6 Stories To Read Now: Farmers React to EPA's 'Waters of the U.S.' Rule

6 Stories To Read Now: Farmers React to EPA's 'Waters of the U.S.' Rule

EPA's release of waters of the U.S. language spurs an opposition campaign from the American Farm Bureau Federation

Just a little more than one week ago, the Environmental Protection Agency opened comments on language defining the waters of the U.S. – language that will later be used to determine jurisdiction for the Clean Water Act, a piece of legislation intended to control pollution in American Waters.

As most farmers and ranchers know, there's no shortage of opinion on the topic, most of which centers on a concern that the new definition could result in more regulation of private land.

Related: EPA Opens Comments on Waters of the US Language

EPA's release of waters of the U.S. language spurs an opposition campaign from the American Farm Bureau Federation

While the reaction varies in its form – some farmers authoring blog posts, others sharing tweets and photos – the discussion is certainly heating up, thanks to encouragement from a campaign recently initiated by the American Farm Bureau Federation.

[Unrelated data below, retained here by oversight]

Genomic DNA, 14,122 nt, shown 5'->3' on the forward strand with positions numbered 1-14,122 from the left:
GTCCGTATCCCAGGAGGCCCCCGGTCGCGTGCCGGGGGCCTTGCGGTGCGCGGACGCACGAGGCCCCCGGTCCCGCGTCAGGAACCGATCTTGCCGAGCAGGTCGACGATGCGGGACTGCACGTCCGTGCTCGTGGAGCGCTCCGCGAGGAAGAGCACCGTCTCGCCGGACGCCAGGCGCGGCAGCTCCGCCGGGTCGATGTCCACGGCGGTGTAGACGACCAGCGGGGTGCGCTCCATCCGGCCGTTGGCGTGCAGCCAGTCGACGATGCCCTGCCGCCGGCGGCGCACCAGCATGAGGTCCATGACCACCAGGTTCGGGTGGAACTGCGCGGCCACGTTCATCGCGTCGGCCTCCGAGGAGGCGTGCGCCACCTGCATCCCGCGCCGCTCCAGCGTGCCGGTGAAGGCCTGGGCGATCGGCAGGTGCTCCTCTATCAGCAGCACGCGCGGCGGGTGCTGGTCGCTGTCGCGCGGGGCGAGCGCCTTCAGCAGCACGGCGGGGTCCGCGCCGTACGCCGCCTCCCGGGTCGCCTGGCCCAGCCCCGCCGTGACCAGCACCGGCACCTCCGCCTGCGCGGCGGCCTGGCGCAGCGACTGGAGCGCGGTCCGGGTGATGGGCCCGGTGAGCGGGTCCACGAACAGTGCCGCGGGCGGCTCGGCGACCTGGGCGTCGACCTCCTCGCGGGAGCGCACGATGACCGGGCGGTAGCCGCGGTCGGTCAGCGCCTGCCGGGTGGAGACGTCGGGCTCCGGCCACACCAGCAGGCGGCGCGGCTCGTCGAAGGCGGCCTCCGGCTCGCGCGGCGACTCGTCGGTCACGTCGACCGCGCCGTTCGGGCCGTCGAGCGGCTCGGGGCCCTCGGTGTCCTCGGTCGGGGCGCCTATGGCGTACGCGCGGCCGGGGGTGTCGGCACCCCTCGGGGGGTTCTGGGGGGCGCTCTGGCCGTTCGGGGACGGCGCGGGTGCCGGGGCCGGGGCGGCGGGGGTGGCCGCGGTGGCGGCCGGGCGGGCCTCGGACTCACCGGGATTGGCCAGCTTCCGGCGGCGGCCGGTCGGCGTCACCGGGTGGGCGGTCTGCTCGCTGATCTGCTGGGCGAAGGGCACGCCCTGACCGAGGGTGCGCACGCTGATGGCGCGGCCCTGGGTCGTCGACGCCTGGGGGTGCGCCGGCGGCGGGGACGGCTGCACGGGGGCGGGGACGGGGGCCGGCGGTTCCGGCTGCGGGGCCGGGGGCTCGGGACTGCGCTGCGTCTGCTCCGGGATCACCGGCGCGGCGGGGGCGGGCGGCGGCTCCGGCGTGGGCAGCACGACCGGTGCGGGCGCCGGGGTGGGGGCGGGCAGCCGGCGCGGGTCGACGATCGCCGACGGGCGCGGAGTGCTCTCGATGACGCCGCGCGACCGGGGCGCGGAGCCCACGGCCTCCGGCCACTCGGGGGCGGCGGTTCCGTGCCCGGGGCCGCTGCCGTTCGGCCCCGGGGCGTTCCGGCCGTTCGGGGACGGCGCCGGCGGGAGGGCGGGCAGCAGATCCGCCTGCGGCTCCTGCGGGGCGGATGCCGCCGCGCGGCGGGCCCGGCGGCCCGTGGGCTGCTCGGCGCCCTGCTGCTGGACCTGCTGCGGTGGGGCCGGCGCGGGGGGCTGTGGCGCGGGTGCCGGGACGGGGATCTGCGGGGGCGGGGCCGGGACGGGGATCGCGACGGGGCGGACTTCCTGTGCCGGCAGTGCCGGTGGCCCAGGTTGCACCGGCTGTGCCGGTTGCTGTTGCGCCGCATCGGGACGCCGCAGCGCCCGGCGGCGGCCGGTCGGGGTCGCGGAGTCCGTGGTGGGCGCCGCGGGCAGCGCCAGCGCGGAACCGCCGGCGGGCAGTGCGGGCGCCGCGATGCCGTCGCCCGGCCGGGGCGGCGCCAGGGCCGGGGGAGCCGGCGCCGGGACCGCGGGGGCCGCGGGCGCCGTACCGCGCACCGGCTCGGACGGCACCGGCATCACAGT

But where there's opposition, there's bound to be support. In an op-ed for political news outlet The Hill, Colorado farmer Richard Kaup makes a case for supporting the rule, outlining previous triumphs of the CWA.

Read these stories and more about EPA's new water proposal by following the links below:

1. Whatever floats your boat: redefining the waters of the U.S. Huffington Post/AFBF Blog

2. EPA Clean Water Act ruling works for agriculture and for the nation. The Hill

3. Water Police, Part One: EPA coming to your farm? (Five-part series) Farm Futures

4. Group supports EPA proposal for expanded regulation of waterways. Radio Iowa

5. Farm Bureau pledges to fight EPA's water rule. The Hill

6. Regulators regulate regulators while eating unregulated foreign food. Farm Press

Hide comments

Comments

  • Allowed HTML tags: <em> <strong> <blockquote> <br> <p>

Plain text

  • No HTML tags allowed.
  • Web page addresses and e-mail addresses turn into links automatically.
  • Lines and paragraphs break automatically.
Publish